pancakes

MicrostockGroup Sponsors


Author Topic: iStock Exclusives Download Royalty Rate Targets For 2020  (Read 4578 times)

0 Members and 1 Guest are viewing this topic.

« on: December 18, 2019, 02:40 »
+16
Getty just increased the download targets necessary for exclusive contributors on photos sales in 2020 to 8,500 downloads to reach 35% royalties and to 34,500 to reach 40% royalties. In 2019 you needed only 6,500 to get 35% royalties and 26,500 to get 40% royalties. To get 45% royalties you now need 515,000 downloads, up from 396,000 downloads in 2019. So they are basically cutting peoples royalty again and perhaps within another year or two they will make the targets so high that everyone who is exclusive will end up on a flat 20% (or less).
« Last Edit: December 18, 2019, 15:50 by iStop »


« Reply #1 on: December 18, 2019, 02:53 »
+2
Xmas ruined.

« Reply #2 on: December 18, 2019, 02:55 »
+8
Agreed, Getty how about lowering the targets instead of increasing them to keep up with inflation and rising production costs and increased cost of living for their contributors around the world? But that's not their game plan obviously. Keep lowering prices in the race to the bottom and all the while screwing their suppliers even harder every year to keep the divide between the top 1% and the other 99% growing even more.

« Reply #3 on: December 18, 2019, 03:41 »
+10
Gettyimages relation with contributors has always been based on abuse. There are people that want to be abused even if prevented again and again. But like personal toxic relationships the abuse always escalates. It does not stop or go backwards. Only the victim is responsible for saying stop and walk away.


« Reply #4 on: December 18, 2019, 04:11 »
+3
soon there will be zero professional micro stock contributor in any agency, so they will rely with amateur snapshot who could not compete with any free photos website...they are simply milking cow till it's the end of this market..it's pretty evident....i expect next year ss and as will even cut our royalty to make their manager receive their bonus....it's the same in any industry....but maybe people forgot the russian revolution own 1919? when the people are hungry we know how everything ends up.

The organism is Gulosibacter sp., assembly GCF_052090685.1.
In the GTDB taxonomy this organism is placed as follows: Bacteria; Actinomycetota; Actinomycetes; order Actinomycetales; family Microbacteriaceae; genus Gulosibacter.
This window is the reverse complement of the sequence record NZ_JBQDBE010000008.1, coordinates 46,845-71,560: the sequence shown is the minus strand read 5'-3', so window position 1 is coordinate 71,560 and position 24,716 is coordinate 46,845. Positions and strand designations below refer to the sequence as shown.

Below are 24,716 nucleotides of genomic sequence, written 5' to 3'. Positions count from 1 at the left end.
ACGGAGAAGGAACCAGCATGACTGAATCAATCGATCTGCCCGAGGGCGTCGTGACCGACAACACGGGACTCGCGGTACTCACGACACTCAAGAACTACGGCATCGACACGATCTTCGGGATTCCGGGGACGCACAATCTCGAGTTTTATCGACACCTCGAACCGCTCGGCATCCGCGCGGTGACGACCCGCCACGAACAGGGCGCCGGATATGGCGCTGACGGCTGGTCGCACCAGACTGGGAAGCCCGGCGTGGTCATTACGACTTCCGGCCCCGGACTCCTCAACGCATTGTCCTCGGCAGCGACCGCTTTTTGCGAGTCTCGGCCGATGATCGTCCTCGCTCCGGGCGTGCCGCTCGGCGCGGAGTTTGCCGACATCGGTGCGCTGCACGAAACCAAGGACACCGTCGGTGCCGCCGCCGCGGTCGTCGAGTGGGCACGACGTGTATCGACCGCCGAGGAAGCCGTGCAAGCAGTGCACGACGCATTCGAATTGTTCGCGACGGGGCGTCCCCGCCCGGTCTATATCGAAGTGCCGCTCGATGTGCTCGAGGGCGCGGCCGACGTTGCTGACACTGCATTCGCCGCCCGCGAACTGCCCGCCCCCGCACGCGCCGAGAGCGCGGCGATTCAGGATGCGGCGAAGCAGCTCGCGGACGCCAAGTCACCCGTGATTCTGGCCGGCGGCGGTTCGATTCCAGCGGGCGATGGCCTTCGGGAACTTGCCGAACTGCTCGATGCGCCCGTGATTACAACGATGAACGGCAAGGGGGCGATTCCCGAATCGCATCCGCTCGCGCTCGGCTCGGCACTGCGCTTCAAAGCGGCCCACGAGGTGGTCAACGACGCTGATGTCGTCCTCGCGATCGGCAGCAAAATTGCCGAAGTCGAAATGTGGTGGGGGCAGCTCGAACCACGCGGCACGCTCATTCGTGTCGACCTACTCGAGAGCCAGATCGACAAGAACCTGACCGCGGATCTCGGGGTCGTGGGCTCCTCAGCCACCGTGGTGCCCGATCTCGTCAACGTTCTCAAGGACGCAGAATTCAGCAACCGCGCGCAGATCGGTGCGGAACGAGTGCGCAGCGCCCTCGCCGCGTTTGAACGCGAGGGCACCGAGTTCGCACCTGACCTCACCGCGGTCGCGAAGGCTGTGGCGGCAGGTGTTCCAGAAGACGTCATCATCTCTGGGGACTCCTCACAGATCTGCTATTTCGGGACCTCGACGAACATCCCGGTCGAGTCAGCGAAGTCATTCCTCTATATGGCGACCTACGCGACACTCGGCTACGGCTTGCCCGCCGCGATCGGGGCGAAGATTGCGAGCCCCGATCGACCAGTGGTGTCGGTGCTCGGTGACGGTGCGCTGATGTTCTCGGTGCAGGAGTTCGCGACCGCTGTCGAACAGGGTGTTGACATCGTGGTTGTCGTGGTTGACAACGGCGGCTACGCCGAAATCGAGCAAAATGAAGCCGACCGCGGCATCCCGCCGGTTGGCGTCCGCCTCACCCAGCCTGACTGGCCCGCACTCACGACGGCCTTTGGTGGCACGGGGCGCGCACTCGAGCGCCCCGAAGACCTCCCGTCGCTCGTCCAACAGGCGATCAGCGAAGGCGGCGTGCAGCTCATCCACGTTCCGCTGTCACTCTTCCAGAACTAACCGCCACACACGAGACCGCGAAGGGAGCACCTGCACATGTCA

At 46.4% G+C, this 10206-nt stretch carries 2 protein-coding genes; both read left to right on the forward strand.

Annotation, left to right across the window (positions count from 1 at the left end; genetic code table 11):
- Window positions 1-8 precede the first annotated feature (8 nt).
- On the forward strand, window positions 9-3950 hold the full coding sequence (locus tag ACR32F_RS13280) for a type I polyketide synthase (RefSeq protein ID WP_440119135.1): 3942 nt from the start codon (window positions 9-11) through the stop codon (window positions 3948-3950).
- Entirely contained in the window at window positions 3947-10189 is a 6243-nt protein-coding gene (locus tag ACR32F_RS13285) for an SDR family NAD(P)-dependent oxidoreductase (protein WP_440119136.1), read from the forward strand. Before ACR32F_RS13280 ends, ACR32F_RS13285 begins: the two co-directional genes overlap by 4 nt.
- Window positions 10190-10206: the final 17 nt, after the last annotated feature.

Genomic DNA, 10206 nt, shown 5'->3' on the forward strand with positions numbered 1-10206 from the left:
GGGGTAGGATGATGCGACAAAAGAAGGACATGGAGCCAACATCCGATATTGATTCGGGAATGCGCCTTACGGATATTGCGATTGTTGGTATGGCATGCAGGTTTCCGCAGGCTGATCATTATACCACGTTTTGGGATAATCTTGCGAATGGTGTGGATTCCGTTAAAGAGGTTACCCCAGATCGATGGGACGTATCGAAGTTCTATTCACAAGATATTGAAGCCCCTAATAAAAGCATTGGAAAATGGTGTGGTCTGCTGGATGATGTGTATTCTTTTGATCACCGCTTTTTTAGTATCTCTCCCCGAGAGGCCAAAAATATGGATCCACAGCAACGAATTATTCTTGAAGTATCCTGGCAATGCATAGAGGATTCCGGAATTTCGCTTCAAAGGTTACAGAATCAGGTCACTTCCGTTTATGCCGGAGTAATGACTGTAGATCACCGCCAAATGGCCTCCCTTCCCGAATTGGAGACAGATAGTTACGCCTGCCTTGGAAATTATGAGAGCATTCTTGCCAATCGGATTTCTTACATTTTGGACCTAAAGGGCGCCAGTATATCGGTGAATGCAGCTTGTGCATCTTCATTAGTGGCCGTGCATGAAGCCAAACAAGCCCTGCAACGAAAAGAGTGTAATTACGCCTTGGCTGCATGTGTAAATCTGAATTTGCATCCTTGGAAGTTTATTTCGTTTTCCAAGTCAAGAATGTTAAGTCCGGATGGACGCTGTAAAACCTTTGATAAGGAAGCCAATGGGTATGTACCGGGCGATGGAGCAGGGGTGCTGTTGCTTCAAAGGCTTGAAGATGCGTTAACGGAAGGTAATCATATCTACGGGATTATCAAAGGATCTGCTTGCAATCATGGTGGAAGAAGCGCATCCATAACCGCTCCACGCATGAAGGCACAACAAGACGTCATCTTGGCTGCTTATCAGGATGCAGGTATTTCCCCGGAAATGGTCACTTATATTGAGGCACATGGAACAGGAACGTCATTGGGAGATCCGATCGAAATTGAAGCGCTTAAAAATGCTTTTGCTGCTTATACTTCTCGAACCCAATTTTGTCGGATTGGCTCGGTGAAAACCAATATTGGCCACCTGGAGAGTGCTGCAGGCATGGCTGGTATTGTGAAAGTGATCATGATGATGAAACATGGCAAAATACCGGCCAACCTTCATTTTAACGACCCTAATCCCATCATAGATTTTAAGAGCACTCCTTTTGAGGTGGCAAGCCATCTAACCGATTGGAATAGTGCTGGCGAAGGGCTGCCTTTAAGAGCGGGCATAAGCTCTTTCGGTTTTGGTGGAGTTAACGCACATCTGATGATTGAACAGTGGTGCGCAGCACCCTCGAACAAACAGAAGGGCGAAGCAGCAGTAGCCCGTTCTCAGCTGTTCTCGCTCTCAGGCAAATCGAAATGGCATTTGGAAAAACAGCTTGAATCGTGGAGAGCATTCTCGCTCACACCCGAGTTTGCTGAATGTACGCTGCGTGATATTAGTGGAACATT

Noedelhap

  • www.colincramm.com

« Reply #5 on: December 18, 2019, 05:32 »
+5
Gettyimages relation with contributors has always been based on abuse. There are people that want to be abused even if prevented again and again. But like personal toxic relationships the abuse always escalates. It does not stop or go backwards. Only the victim is responsible for saying stop and walk away.



In the case of business relationships, sure. But victim blaming is not right when it comes to personal relationships. Those situations can be a lot more emotional and complex, and walking away from abuse is sometimes easier said than done. Especially when violent threats are involved, or kids.

« Reply #6 on: December 18, 2019, 06:06 »
+9
Just leave getty and their minion istock

Problem solved and you need never have to put up with this abuse ever again

« Reply #7 on: December 18, 2019, 08:51 »
+5
Royalty targets should be gradually lowered every year to allow to be competitive in an ever growing collection.

If the size of the collection grows by 30% in a year, the visibilty of your files drops drastically if you always produce the same volume, for instance 2000 files a year.

You simply cannot outshoot the flood, artists cannot produce 30% more every year.

You can look for niches and up your quality, but even for that you have limits.

wds

« Reply #8 on: December 18, 2019, 09:21 »
+7
Wow, so in a time when downloads per contributor have in general been trending down....they are increasing targets?!

ShadySue

  • There is a crack in everything
« Reply #9 on: December 18, 2019, 09:22 »
+7
^^^ Yebbut that's talking about being fair to contributors. When was that ever Getty's modus operandi, or indeed any of the other micros?

ShadySue

  • There is a crack in everything
« Reply #10 on: December 18, 2019, 09:27 »
+6
Wow, so in a time when downloads per contributor have in general been trending down....they are increasing targets?!
They do it every year. They need to increase their profits. It takes a lot of money to service a debt. It's a major disincentive but l don't mistake them for a company which gives a d*mn

wds

« Reply #11 on: December 18, 2019, 09:38 »
+1
You wonder how far exclusive contributors can be pushed before they just walk away from exclusivity in significant numbers.

« Reply #12 on: December 18, 2019, 10:41 »
+10
You'll make it up in volume!

« Reply #13 on: December 18, 2019, 11:00 »
+7
If you can't walk away now then you have no reason to complain! So happy I did!!!

« Reply #14 on: December 18, 2019, 11:29 »
+2
Wow, so in a time when downloads per contributor have in general been trending down....they are increasing targets?!